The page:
Georgia State University is situated in a mixed-use commercial area of downtown Atlanta. It is an active urban community comprising local, state, and national government offices, community service organizations (such as the United Way headquarters), office buildings, and retail establishments all woven through the city’s downtown historic districts. (See Image 3.4)
The majority of the campus district is urban core that has been developed and redeveloped for nearly two centuries. (See Image 3.1) No natural systems are present other than the topography. The campus ranges in elevation from 1010 to 1050 feet above sea level. Georgia State is generally lower than the elevation of primary downtown landmarks, including the State Capitol building and major buildings along Peachtree Street. This elevation difference provides for views to landmark buildings from within the campus. (See Image 3.3)
Available housing continues to increase. Central Atlanta Progress has identified only seven apartment buildings and eight residential condominiums in and immediately adjacent to the campus district. Most are recent conversions to loft apartments in buildings formerly used as offices or warehouses scattered throughout downtown. These residential developments are primarily appropriate for working professionals.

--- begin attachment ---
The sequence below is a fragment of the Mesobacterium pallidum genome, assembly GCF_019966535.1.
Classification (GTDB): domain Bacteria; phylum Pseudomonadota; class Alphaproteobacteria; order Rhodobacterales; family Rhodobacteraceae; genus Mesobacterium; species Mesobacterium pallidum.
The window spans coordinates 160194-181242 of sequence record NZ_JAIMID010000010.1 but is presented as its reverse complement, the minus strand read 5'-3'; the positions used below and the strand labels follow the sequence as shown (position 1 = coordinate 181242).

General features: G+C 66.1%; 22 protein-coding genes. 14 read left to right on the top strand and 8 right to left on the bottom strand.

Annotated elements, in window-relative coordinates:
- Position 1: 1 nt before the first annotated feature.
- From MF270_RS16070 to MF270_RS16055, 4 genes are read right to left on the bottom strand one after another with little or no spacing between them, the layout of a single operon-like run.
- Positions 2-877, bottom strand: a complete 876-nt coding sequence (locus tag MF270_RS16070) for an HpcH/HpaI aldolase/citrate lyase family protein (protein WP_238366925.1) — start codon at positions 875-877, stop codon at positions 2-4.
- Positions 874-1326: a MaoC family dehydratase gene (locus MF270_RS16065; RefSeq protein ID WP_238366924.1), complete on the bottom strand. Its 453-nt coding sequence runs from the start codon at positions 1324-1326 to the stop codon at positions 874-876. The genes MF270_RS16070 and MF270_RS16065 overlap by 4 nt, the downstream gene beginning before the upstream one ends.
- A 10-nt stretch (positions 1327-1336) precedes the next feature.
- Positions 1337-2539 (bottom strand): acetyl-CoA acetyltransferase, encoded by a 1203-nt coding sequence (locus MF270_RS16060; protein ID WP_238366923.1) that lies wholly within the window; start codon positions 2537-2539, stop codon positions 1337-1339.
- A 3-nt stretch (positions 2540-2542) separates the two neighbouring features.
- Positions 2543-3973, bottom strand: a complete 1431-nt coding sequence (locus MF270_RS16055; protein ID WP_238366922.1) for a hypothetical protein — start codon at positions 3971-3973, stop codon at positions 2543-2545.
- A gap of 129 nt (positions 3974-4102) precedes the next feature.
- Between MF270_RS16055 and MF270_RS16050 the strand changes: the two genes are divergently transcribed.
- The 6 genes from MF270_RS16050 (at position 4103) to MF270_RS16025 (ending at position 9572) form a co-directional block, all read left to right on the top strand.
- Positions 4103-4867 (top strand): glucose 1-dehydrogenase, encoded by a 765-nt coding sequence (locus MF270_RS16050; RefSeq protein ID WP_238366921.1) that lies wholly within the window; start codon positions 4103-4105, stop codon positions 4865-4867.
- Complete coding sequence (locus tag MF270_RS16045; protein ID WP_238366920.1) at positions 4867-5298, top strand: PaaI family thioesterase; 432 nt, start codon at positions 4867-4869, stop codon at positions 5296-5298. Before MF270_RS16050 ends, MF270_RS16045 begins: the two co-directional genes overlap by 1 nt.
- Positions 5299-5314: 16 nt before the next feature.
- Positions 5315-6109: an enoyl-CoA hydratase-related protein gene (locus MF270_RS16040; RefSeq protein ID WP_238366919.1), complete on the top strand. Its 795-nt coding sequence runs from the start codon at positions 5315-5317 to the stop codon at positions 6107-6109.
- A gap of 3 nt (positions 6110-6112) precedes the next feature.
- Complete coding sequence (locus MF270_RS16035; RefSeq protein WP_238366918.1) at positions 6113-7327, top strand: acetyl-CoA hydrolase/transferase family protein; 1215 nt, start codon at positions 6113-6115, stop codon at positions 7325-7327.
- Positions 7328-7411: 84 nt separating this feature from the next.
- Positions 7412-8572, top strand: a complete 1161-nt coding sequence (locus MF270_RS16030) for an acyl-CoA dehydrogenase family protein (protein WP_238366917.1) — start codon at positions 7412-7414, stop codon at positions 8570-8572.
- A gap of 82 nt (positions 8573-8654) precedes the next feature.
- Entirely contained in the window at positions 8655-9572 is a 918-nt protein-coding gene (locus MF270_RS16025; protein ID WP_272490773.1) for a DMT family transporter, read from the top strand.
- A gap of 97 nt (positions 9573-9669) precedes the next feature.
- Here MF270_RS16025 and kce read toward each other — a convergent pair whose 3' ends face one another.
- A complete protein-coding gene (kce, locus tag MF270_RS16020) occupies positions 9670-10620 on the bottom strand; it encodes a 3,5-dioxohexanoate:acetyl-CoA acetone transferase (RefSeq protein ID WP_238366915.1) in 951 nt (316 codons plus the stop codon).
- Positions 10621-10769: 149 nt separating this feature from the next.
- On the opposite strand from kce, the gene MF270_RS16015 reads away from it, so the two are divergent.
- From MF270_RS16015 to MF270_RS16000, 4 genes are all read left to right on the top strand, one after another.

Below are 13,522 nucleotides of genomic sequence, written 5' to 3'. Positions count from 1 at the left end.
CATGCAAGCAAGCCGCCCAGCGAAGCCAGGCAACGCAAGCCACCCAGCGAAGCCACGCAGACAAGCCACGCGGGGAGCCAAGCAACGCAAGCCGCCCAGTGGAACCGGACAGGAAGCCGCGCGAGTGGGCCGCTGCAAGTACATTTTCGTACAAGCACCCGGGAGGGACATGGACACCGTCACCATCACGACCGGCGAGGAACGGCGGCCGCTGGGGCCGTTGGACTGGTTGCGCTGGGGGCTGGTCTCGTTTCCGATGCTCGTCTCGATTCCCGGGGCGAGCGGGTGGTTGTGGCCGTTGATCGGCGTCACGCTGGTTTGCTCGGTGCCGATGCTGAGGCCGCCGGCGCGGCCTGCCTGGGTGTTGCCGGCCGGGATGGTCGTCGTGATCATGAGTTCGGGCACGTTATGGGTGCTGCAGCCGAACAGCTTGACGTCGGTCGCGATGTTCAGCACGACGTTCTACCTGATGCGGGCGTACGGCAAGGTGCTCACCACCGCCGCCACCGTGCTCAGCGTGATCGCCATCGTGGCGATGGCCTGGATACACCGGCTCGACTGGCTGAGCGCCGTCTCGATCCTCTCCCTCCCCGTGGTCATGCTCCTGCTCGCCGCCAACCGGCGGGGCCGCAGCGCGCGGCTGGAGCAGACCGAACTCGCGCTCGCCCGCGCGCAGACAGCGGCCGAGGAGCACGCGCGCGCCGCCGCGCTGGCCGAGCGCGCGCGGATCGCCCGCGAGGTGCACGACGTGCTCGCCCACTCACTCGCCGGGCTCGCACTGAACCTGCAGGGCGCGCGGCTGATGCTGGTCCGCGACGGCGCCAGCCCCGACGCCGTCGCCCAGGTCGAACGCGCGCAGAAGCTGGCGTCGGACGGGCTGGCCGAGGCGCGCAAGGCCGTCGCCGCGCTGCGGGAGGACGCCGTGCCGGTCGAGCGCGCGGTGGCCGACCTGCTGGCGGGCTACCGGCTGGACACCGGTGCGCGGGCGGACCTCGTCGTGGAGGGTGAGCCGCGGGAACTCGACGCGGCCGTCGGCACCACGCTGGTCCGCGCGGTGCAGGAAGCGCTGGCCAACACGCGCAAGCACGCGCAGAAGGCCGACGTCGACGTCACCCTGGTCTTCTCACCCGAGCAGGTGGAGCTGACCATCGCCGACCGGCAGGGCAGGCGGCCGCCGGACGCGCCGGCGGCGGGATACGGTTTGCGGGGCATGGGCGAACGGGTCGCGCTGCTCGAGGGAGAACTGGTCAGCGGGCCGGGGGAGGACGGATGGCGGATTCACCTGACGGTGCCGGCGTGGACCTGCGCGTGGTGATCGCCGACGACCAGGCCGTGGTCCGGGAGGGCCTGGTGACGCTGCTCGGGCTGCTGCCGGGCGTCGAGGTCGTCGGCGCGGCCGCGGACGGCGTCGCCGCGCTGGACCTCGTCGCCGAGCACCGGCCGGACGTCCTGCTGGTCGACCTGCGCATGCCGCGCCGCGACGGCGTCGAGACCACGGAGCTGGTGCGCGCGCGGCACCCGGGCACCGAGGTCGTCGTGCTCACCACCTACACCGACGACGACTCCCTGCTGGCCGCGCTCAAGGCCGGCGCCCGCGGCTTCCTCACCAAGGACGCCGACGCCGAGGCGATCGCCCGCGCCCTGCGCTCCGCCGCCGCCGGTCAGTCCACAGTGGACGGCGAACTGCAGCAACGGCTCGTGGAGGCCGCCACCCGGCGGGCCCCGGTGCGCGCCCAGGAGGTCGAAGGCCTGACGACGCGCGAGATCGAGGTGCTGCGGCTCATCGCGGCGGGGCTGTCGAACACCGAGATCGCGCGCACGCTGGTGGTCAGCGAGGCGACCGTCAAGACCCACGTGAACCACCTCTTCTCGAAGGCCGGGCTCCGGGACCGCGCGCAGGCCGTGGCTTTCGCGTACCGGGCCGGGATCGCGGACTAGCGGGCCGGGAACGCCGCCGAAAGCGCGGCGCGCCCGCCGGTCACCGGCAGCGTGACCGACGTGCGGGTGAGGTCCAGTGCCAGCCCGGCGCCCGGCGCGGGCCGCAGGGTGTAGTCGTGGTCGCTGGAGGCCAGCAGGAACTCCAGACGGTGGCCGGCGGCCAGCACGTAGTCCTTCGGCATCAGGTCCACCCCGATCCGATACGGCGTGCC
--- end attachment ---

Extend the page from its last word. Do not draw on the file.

Properties directly controlled by the university are generally non-contiguous sites scattered around a 50-acre urban district and connected by the public street network in downtown Atlanta.
A main cluster of university buildings is centered along Decatur Street, reaching from Pryor Street on the west to Butler Street on the east. An additional cluster of university buildings is located in the Fairlie Poplar Historic District. Along with Georgia State, this historic district is intertwined with the Central Business District of Atlanta. (See Image 3.2) It contains the largest and most concentrated intact portion of Atlanta’s late nineteenth and early twentieth century central business district. The university’s campus district or area of influence is now expanding significantly with the addition of the 2,000-bed Piedmont-Ellis residential complex which began construction in late 2005 at the intersection of Piedmont Avenue and Ellis Street, three blocks north of Edgewood. (See Figure 3.1)
© 2006 Georgia State University.